In many applications (e.g., anomaly detection and security systems) of smart cities, rare events dominate the importance of the total information of big data collected by Internet of Things (IoTs). That is, it is pretty crucial to explore the valuable information associated with the rare events involved in minority subsets of the voluminous amounts of data. To do so, how to effectively measure the information with importance of the small probability events from the perspective of information theory is a fundamental question. This paper first makes a survey of some theories and models with respect to importance measures and investigates the relationship between subjective or semantic importance and rare events in big data. Moreover, some applications for message processing and data analysis are discussed in the viewpoint of information measures. In addition, based on rare events detection, some open challenges related to information measures, such as smart cities, autonomous driving, and anomaly detection in IoTs, are introduced which can be considered as future research directions.
We study the independence structure of finitely exchangeable distributions over random vectors and random networks. In particular, we provide necessary and sufficient conditions for an exchangeable vector so that its elements are completely independent or completely dependent. We also provide a sufficient condition for an exchangeable vector so that its elements are marginally independent. We then generalize these results and conditions for exchangeable random networks. In this case, it is demonstrated that the situation is more complex. We show that the independence structure of exchangeable random networks lies in one of six regimes represented by undirected and bidirected independence graphs in graphical model sense. In addition, under certain additional assumptions, we provide necessary and sufficient conditions for the exchangeable network distributions to be faithful to each of these graphs.
In this work, we propose an introspection technique for deep neural networks that relies on a generative model to instigate salient editing of the input image for model interpretation. Such modification provides the fundamental interventional operation that allows us to obtain answers to counterfactual inquiries, i.e., what meaningful change can be made to the input image in order to alter the prediction. We demonstrate how to reveal interesting properties of the given classifiers by utilizing the proposed introspection approach on both the MNIST and the CelebA dataset.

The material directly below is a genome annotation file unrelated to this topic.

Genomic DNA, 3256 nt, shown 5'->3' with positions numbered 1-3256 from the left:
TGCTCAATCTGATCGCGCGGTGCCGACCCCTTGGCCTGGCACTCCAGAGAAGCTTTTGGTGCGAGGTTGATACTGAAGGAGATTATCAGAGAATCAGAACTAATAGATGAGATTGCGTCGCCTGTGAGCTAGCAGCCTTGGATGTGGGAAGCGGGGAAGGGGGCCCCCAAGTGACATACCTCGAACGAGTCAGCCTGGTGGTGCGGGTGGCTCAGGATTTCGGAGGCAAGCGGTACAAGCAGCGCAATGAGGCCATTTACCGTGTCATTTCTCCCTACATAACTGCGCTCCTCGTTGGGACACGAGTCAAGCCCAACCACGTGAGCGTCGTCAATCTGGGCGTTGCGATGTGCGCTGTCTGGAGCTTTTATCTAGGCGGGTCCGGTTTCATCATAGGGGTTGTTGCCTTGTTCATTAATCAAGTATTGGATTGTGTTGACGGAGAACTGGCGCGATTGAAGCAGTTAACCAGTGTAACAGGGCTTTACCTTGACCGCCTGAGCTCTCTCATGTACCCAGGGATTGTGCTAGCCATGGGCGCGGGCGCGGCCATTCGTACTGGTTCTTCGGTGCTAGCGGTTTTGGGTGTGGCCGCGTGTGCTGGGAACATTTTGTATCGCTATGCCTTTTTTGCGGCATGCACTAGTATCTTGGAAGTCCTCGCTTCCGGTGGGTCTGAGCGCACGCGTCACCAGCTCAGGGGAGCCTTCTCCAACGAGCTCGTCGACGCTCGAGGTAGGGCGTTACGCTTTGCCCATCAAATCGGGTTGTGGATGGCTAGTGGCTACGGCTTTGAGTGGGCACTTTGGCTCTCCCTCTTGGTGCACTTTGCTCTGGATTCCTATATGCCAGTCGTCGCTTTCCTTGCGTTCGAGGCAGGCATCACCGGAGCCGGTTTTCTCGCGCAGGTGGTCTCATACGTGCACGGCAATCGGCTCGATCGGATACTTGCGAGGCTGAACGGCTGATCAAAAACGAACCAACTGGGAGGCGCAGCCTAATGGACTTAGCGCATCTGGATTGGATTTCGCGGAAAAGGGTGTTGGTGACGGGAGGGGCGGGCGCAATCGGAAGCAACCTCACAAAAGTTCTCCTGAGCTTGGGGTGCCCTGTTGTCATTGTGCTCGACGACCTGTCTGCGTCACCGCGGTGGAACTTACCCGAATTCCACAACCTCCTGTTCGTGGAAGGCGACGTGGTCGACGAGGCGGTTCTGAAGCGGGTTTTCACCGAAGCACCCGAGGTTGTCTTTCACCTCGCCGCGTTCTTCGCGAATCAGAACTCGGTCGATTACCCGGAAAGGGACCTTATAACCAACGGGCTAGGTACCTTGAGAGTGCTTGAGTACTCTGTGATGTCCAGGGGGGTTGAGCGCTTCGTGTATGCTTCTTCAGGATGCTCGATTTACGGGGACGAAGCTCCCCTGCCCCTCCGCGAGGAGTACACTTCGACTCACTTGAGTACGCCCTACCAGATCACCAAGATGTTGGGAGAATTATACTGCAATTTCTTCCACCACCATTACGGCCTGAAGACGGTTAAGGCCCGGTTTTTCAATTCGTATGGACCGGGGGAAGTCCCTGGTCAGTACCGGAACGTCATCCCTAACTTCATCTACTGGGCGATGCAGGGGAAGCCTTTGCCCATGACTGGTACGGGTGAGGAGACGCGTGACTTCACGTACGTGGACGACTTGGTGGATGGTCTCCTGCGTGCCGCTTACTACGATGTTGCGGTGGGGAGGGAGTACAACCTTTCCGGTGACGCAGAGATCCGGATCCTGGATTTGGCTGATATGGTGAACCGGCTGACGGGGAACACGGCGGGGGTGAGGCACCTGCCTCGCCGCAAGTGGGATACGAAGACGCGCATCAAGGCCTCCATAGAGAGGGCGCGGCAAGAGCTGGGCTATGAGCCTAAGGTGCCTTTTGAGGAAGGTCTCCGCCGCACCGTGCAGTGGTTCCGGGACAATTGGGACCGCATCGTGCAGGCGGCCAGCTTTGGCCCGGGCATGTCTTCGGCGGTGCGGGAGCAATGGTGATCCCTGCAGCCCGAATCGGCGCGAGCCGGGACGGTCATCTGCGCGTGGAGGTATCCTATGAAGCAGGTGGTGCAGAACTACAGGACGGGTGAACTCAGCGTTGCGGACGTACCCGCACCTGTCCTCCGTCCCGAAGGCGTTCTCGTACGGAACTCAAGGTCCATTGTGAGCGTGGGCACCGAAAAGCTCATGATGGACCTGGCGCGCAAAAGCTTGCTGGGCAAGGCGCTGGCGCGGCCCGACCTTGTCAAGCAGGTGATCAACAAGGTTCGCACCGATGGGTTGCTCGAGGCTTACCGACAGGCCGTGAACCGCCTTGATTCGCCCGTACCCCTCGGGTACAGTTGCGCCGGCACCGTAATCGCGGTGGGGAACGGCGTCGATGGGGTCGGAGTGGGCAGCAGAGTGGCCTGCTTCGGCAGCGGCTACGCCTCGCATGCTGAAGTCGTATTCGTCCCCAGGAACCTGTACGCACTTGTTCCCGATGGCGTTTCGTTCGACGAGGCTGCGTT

Causal estimation relies on separating the variation in the outcome due to the confounders from that due to the treatment. To achieve this separation, practitioners can use external sources of randomness that only influence the treatment called instrumental variables (IVs). Traditional IV-methods rely on structural assumptions that limit the effect that the confounders can have on both outcome and treatment. To relax these assumptions we develop a new estimator called the generalized control-function method (GCFN). GCFN’s first stage called variational decoupling (VDE) recovers the residual variation in the treatment given the IV. In the second stage, GCFN regresses the outcome on the treatment and residual variation to compute the causal effect. We evaluate GCFN on simulated data and on recovering the causal effect of slave export on community trust. We show how VDE can help unify IV-estimators and non-IV-estimators.
Extreme hydrological events in the Danube river basin may severely impact human populations, aquatic organisms, and economic activity. One often characterizes the joint structure of the extreme events using the theory of multivariate and spatial extremes and its asymptotically justified models. There is interest however in cascading extreme events and whether one event causes another. In this paper, we argue that an improved understanding of the mechanism underlying severe events is achieved by combining extreme value modelling and causal discovery. We construct a causal inference method relying on the notion of the Kolmogorov complexity of extreme conditional quantiles. Tail quantities are derived using multivariate extreme value models and causal-induced asymmetries in the data are explored through the minimum description length principle. Our CausEV, for Causality for Extreme Values, approach uncovers causal relations between summer extreme river discharges in the upper Danube basin and finds significant causal links between the Danube and its Alpine tributary Lech.
Scientists construct and analyze computational models to understand the world. That understanding comes from efforts to augment, combine, and compare models of related phenomena. We propose SemanticModels.jl, a system that leverages techniques from static and dynamic program analysis to process executable versions of scientific models to perform such metamodeling tasks. By framing these metamodeling tasks as metaprogramming problems, SemanticModels.jl enables writing programs that generate and expand models. To this end, we present a category theory-based framework for defining metamodeling tasks, and extracting semantic information from model implementations, and show how this framework can be used to enhance scientific workflows in a working case study.